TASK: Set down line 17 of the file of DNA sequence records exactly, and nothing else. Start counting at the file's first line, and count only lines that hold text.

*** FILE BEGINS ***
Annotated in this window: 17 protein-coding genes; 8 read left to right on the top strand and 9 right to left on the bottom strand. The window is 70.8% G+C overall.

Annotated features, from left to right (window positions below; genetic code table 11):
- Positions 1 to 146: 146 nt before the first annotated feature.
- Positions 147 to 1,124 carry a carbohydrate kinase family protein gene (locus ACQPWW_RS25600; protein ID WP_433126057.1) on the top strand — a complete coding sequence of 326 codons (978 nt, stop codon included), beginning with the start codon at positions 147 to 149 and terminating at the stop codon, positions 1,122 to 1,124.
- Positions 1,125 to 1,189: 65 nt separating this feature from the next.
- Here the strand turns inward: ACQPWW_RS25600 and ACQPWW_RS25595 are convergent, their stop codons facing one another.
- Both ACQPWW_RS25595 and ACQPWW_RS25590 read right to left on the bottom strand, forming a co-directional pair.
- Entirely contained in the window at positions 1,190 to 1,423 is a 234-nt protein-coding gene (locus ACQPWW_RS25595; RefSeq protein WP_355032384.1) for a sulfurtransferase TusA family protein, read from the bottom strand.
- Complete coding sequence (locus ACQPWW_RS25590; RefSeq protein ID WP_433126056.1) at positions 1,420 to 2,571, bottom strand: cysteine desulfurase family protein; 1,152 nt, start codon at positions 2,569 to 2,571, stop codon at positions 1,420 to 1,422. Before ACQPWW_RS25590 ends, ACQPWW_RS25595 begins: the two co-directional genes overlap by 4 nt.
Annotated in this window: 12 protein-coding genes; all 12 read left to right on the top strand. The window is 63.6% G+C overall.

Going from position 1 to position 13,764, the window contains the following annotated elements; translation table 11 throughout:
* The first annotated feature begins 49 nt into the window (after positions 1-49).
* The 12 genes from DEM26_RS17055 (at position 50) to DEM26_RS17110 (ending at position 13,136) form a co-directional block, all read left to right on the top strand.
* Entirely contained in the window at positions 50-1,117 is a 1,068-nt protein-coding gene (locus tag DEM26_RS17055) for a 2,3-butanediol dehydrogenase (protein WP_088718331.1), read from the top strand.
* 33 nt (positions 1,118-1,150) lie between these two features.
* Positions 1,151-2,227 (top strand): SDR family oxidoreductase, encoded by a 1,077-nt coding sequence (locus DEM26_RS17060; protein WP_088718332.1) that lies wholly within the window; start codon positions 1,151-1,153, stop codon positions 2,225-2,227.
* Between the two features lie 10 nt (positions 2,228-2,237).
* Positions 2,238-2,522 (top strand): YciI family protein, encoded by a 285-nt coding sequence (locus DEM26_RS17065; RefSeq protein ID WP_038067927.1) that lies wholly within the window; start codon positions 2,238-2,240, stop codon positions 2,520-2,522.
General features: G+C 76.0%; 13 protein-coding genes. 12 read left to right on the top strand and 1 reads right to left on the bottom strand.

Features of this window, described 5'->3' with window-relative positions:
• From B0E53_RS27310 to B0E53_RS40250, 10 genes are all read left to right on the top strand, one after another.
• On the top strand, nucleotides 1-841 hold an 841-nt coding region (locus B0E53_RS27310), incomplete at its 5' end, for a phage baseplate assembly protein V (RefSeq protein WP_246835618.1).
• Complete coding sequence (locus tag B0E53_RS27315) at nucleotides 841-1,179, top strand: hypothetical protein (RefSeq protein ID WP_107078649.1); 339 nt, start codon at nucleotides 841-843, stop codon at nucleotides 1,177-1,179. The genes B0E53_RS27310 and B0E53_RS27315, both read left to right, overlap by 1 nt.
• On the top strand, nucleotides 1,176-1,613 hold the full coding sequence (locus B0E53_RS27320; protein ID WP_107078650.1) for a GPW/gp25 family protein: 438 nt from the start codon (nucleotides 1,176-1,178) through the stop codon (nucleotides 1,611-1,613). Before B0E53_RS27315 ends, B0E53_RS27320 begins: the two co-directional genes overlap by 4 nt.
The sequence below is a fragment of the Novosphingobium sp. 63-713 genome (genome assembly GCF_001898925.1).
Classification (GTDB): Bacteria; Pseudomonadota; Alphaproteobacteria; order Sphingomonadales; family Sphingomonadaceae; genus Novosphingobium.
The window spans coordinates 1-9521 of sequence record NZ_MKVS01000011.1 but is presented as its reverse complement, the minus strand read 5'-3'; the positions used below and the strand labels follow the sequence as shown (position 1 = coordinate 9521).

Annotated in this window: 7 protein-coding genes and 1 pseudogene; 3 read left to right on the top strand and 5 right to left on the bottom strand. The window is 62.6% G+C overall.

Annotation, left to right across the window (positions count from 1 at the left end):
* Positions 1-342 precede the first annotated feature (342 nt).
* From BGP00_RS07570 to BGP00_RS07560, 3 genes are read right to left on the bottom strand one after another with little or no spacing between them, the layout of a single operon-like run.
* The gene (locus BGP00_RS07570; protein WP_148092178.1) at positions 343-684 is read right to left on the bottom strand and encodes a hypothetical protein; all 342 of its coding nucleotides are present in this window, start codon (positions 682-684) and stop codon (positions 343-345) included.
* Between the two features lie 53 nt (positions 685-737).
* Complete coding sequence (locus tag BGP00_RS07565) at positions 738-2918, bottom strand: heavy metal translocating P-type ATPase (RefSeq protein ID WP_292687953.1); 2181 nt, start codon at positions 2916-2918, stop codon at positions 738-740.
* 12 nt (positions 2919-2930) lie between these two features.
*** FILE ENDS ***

* Between the two features lie 10 nt (positions 2,228-2,237).